When a committee of experienced financiers this fall examines the financial options available for rebuilding or replacing the Alaskan Way Viaduct in Seattle, it probalby will slow down a groan a bit when it gets the proposal offered today by Mayor Greg Nickles.
Not because it’s irrational or unfeasible. But there’s an uncomfortable amount of betting on the come involved in it, and for that reason we suspect the search for a winning formula probably will go on.
To back up: The Viaduct is a roadway roughly paralleling the shoreline of Elliot Bay in Puget Sound, between the water and the downtown hillside. the roadway is raised and limited-access. For some , it is a visual abomination; for us (and we fit mainly into this camp). It’s a great piece of transportation workmanship, because it actually allows drivers to swiftly (most of the time) cross from one side of downtown to the other. The problem is that it is unstable. A single serious geologic jolt could bring it crashing down.
Dealing with it somehow is going to be expensive, and there’s no way around that. Maybe the least expensive way would be eliminating it and throwing traffic onto the surface streets, but in this already traffic-clogged city, few have the stomach for that. The other options: Rebuild it more sturdily more or less where it is, or build a tunnel underneath. The former now has an estimated price tag of up to $2.4 billion, the latter about $3.6 billion. You can reasonably expect both numbers to rise with time.
Here’s the catch: As matters now sit, there’s maybe enough for the viaduct rebuild but definitely not enough for the tunnel. About $2 billion is available for either from the new gas tax money approved by the legislature and then by voters last year. Another $400 million or so has been earmarked. After that, you’ve got to scramble for bucks.
That might seem to give the rebuild a definite edge over the tunnel idea. But Nickles, a tunnel advocate, was determined to find the extra money. And he has located it, more or less – enough, he estimates, to bring the kitty to about $5 billion.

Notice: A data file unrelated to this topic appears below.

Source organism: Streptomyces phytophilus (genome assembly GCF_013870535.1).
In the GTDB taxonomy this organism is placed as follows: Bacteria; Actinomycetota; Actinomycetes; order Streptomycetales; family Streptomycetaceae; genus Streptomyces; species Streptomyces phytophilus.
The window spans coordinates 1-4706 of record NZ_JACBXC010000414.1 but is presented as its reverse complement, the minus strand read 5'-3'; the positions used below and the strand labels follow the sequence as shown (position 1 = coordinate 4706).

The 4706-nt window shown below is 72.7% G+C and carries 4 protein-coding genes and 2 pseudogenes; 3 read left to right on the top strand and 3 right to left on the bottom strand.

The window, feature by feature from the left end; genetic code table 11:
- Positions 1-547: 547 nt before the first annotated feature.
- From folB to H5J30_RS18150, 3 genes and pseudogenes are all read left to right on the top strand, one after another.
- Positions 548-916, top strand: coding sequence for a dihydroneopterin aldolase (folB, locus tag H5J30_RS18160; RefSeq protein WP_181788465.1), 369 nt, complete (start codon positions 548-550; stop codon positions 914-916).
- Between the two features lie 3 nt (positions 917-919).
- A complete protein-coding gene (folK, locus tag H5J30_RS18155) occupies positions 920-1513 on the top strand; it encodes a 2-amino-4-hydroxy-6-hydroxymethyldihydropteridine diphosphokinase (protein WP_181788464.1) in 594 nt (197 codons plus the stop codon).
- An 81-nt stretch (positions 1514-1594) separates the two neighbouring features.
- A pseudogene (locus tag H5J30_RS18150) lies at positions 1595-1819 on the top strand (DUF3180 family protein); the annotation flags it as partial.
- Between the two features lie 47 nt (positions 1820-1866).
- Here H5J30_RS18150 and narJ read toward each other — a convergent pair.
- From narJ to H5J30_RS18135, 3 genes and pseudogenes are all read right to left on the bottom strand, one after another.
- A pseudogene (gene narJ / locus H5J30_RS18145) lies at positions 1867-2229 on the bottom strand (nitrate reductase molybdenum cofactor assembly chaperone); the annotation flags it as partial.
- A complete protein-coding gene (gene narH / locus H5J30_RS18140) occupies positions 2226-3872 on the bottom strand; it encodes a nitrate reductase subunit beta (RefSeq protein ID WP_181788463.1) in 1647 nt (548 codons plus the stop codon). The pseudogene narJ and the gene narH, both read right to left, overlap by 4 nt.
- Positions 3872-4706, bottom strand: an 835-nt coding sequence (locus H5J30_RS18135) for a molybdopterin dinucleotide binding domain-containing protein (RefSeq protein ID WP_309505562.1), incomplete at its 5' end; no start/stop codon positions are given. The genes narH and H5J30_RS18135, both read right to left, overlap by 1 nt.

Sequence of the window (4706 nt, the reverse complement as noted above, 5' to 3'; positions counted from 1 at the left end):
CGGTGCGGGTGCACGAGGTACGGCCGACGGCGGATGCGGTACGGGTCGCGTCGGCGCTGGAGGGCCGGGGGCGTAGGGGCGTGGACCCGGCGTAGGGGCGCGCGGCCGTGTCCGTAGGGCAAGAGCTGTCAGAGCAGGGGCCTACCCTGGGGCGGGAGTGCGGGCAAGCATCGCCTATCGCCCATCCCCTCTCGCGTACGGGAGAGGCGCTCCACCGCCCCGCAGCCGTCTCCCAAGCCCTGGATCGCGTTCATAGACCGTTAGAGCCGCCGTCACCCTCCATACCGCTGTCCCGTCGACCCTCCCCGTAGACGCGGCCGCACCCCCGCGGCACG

The problem is that some of it looks a little iffy.
Apart from the $2.4 billion already in the pot (most of that gas tax money), the rest is “Anticipated and potential revenue sources.” That should be a red flag. Here’s the list:
$280 million – Federal (transportation funding sources extending through two federal funding cycles)
$200 million- U.S. Army Corps of Engineers (Seawall)
$60 million – Federal Emergency Relief funds for the earthquake damage and risk to the current viaduct
$800 million – RTID
$150 million – Tolls
$177 million – Sales tax rebate on RTID-funded projects.
$400 to $500 million – Utility relocation
$250 million – Downtown area Local Improvement District for areas near the project
$20 million – City of Seattle transportation funds
$200 million – Port of Seattle
Much the largest single chunk is $800 million from a proposed Regional Transportation Investment District; transportation officials hope to place a plan for funding it on the 2007 ballot. Note the caveats: They hope to put it on the ballot (it may not get there) and they hope it will pass (it may not).
There’s $400 million for utility relocation (always a big piece of such projects). The mayor’s office says that ratepayers won’t be stuck with proposed rate increases (which could be contested and rejected); but if not, where does the city find the $400 million?
And so on it goes. And drawing substantial criticism already.
It’s a hopeful plan, but it could easily ride for a fall. Expect some changes when the finance experts get through with it in a few months.Share on Facebook